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Tribeca Film Festival Award Show 2018

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At a film festival that uses paintings for awards, rather than, perhaps, gold-plated trophies, one thing is obvious: It’s about the art. Tribeca Film Festival embraces and awards each film and documentary based on the vision and not what big budget movie star starred in it. And what one could appreciate more from the reactions and speeches of the recipients lucky enough to receive an award was their authenticity. It wasn’t the Meryl Street and Jennifer Lawrence look of shock (and then proceeding to throw it on top of their colossal stash of trophies), but it was raw and humbling. They didn’t have a staff to edit their speech and some were too shocked to even come up with words. And lucky is probably a poor choice of wording because it wasn’t shot and edited within a few months like the mainstream films in movie theaters. These people spent years of their lives working to put their idea into a screen and finding a team to believe in it.

“Diane,” writer-director Kent Jones’ drama starring Mary Kay Place, and actors Jeffrey Wright and Alia Shawkat were among the winners of the 2018 Tribeca Film Festival’s slate of juried awards.
Equally remarkable about Tribeca is the diversity. This year’s festival  included  99  feature  length  films,  55  short  films,  and  35  immersive  storytelling  projects  from  46  countries. These features are chosen from thousands of submissions. Though awards shows like the Oscars and Golden Globes are working towards inclusivity, Tribeca does it seamlessly because it was founded on breaking borders in a world divided by oceans and differences. The narratives ranged from children having to commute across the Mexican border to the US daily for education, to the stories of thirteen men incarcerated in a federal prison.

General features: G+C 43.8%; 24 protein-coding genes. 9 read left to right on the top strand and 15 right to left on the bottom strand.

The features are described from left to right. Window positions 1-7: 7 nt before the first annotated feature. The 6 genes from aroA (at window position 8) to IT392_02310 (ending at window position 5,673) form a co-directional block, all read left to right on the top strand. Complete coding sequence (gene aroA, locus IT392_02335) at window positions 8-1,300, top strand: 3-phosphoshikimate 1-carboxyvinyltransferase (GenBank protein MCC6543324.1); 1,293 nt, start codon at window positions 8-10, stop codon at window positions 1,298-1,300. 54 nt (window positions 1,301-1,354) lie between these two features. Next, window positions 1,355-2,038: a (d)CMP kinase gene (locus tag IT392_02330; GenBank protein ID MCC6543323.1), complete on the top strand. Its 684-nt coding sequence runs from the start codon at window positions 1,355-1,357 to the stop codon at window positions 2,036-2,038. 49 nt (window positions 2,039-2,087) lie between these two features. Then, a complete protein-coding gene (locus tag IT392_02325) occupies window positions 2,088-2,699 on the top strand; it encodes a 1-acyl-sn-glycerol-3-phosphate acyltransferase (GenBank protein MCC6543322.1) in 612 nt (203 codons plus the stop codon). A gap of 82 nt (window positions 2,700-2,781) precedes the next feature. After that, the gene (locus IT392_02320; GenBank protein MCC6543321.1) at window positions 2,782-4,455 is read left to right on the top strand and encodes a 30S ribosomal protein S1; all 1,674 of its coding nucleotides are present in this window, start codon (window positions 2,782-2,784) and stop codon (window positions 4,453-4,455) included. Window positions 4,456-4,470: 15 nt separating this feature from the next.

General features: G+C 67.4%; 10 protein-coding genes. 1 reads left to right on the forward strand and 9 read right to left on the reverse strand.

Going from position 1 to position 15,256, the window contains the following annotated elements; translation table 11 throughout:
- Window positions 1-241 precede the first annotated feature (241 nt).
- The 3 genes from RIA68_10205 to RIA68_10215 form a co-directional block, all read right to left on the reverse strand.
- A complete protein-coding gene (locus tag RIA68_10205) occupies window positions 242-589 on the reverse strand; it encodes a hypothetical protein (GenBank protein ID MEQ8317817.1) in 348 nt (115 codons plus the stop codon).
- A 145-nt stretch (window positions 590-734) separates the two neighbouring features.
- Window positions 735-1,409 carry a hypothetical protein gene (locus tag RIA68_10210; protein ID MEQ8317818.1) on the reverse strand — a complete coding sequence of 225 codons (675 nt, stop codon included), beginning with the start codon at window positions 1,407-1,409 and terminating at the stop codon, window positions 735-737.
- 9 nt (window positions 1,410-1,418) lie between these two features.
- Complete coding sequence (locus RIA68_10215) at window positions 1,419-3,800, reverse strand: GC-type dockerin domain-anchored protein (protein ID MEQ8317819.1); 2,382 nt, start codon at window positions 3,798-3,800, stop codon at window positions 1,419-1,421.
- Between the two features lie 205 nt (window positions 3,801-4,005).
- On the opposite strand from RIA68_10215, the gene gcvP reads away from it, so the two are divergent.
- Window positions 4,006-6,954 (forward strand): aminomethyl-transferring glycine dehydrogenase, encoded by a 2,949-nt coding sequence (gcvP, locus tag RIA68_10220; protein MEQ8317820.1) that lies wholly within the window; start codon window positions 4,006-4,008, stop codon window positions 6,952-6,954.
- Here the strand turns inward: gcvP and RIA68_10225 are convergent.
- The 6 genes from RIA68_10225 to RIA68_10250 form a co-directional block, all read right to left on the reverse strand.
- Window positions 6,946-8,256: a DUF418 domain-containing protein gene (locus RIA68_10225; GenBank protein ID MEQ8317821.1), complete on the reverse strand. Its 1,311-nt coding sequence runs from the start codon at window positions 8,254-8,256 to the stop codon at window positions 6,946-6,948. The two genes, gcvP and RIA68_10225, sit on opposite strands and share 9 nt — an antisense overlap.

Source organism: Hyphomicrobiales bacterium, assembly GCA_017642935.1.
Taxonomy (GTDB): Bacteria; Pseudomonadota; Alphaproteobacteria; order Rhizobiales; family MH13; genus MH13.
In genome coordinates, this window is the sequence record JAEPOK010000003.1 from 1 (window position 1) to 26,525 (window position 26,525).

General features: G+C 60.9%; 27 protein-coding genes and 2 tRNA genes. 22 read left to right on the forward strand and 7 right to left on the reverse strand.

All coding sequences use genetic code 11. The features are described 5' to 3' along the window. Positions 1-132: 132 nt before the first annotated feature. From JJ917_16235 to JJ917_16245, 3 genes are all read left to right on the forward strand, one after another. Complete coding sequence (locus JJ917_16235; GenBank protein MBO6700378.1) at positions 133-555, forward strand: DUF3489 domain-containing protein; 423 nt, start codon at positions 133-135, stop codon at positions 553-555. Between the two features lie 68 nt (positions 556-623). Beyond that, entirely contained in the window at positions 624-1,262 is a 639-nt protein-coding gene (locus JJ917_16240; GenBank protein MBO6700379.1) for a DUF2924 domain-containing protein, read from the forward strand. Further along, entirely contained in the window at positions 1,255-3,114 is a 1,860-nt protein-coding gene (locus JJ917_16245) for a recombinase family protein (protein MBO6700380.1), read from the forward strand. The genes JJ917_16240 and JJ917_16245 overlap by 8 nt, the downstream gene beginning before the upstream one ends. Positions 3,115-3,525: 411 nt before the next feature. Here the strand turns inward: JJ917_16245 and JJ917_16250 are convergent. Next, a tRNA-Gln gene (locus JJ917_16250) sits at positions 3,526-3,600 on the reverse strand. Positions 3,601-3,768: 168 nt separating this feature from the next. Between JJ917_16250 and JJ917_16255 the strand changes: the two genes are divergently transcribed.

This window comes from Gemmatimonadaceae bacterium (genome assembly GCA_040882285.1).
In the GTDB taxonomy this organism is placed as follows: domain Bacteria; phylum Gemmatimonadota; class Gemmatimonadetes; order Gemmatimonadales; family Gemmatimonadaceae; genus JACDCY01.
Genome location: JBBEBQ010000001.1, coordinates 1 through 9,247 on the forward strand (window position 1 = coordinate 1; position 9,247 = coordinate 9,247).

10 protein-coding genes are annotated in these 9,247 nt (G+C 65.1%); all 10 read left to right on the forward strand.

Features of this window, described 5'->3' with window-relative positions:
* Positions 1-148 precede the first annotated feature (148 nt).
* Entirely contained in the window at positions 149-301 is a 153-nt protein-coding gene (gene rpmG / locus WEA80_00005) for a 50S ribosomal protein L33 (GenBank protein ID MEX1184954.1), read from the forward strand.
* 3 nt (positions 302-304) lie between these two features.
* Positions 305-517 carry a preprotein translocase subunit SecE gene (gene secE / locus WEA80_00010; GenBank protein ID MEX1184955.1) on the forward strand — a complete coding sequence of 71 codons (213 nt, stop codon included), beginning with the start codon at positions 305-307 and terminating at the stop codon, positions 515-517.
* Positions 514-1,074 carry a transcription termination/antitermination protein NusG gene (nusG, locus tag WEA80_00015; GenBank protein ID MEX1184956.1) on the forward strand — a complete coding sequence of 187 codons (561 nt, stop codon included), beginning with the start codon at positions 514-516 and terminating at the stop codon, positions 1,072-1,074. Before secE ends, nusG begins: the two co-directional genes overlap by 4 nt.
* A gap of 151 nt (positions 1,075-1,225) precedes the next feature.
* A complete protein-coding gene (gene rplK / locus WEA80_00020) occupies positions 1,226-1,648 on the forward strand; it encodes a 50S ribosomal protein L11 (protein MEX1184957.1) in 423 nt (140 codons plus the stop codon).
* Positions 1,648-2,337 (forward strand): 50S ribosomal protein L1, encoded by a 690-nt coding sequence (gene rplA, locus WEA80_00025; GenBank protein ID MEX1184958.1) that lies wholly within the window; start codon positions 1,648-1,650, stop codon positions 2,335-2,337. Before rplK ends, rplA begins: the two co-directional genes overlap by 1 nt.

This year the festival also embraced the Times Up movement that has dominated Hollywood by not just speaking words of encouragement but actually encouraging women in the industry by having a whopping 46% of the films directed by women. Accepting the Nora Ephron Award, director of Little Woods Nia DaCosta declared, “I can only ask that every woman here, every female filmmaker here, continues to blaze her own trail and make amazing work” while an emotional Ines Eshun shared “I’ve always wanted to be part of an artistic tribe. Playing my film at Tribeca has been like coming home.
Here is the full list of winners:
  • Best Actress in a U.S. Narrative Feature Film – Alia Shawkat in Duck Butter

  • Best Actor in a U.S. Narrative Feature Film – Jeffrey Wright in O.G.

  • Founders Award for Best Narrative Feature – Diane written and directed by Kent Jones

  • Best Documentary Feature – Island of the Hungry Ghosts, directed by Gabrielle Brady

  • The Nora Ephron Award – Nia DaCosta, director of Little Woods

  • Best New Narrative filmmaker – Shawn Snyder of To Dust

  • Albert Maysles Award for Best New Documentary Director to Dava Whisenant for Bathtubs Over Broadway

  • Storyscapes Award – Hero created by Navid Khonsari, Vassiliki Khonsari, and Brooks Brown

  • Student Visionary Award – Life of Esteban by Ines Eshun

  • Tribeca X Award – For Every Kind of Dream series for Square, directed by Mohammad Gorjestani

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Jamie Valentino

Jamie Valentino is a freelance writer and has contributed to publications such as Vulkan Magazine, Google's Art and Culture and Cynical. He previously worked in the showroom at the Burberry U.S. Headquarters and freelanced in communications for Manhattan Renovations. He covers pop culture, entertainment, New York Fashion Week, premieres and red carpets exclusively in New York City. Instagram: @Jamie_Valentino Jamievalentino26@gmail.com

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